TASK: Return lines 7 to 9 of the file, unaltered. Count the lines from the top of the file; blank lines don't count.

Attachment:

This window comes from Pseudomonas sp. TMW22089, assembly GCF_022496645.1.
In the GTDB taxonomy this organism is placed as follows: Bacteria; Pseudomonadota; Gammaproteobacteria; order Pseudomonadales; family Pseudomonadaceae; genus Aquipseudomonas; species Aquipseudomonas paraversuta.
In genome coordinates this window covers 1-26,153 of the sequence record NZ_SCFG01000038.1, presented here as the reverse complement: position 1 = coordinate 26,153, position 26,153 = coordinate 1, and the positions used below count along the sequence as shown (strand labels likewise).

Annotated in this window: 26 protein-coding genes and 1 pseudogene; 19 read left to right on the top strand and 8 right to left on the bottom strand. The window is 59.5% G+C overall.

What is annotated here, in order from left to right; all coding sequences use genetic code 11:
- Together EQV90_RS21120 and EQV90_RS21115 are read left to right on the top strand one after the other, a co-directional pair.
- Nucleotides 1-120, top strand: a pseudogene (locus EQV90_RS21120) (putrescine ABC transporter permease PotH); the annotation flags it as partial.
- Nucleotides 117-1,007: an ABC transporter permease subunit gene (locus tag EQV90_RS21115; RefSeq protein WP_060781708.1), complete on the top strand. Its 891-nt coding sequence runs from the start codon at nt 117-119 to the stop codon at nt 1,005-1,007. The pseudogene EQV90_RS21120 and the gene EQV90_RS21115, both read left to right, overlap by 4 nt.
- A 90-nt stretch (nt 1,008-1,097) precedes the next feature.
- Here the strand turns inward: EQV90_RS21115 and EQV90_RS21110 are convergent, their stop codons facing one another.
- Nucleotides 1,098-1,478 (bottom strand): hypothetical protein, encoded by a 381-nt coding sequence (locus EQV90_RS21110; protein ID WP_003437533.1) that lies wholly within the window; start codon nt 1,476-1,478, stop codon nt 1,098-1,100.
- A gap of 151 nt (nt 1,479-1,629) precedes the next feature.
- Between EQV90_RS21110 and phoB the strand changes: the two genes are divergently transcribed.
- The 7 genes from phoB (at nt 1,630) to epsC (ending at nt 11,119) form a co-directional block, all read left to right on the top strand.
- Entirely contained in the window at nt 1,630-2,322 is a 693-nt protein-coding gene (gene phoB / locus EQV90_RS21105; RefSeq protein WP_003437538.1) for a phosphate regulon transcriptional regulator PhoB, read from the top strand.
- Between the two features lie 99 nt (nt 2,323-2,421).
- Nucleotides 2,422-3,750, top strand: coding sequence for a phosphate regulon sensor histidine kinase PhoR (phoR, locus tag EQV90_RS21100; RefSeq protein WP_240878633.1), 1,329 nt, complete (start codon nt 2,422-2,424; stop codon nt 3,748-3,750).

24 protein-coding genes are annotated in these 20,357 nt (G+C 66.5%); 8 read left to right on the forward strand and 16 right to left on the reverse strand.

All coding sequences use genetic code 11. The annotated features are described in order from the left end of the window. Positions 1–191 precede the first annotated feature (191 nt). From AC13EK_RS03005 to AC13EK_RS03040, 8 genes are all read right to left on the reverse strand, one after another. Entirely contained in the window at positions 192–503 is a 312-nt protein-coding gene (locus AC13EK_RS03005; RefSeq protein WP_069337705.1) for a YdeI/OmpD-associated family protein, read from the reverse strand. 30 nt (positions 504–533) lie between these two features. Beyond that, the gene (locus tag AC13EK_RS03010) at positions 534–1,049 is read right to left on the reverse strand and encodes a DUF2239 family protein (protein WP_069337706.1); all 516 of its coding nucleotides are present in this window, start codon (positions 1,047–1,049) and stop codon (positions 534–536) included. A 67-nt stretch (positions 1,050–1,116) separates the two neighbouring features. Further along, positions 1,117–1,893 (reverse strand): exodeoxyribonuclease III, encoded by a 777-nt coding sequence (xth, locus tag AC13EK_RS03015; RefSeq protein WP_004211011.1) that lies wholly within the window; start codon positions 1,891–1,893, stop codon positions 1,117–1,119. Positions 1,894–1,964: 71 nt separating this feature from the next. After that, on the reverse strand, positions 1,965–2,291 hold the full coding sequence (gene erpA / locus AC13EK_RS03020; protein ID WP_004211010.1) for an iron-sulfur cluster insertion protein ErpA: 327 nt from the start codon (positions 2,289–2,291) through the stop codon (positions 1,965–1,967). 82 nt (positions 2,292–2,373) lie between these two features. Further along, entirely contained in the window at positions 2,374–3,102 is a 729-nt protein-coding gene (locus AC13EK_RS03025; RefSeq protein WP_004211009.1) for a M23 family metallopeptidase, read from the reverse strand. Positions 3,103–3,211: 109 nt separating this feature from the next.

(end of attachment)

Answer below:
- Nucleotides 1-120, top strand: a pseudogene (locus EQV90_RS21120) (putrescine ABC transporter permease PotH); the annotation flags it as partial.
- Nucleotides 117-1,007: an ABC transporter permease subunit gene (locus tag EQV90_RS21115; RefSeq protein WP_060781708.1), complete on the top strand. Its 891-nt coding sequence runs from the start codon at nt 117-119 to the stop codon at nt 1,005-1,007. The pseudogene EQV90_RS21120 and the gene EQV90_RS21115, both read left to right, overlap by 4 nt.
- A 90-nt stretch (nt 1,008-1,097) precedes the next feature.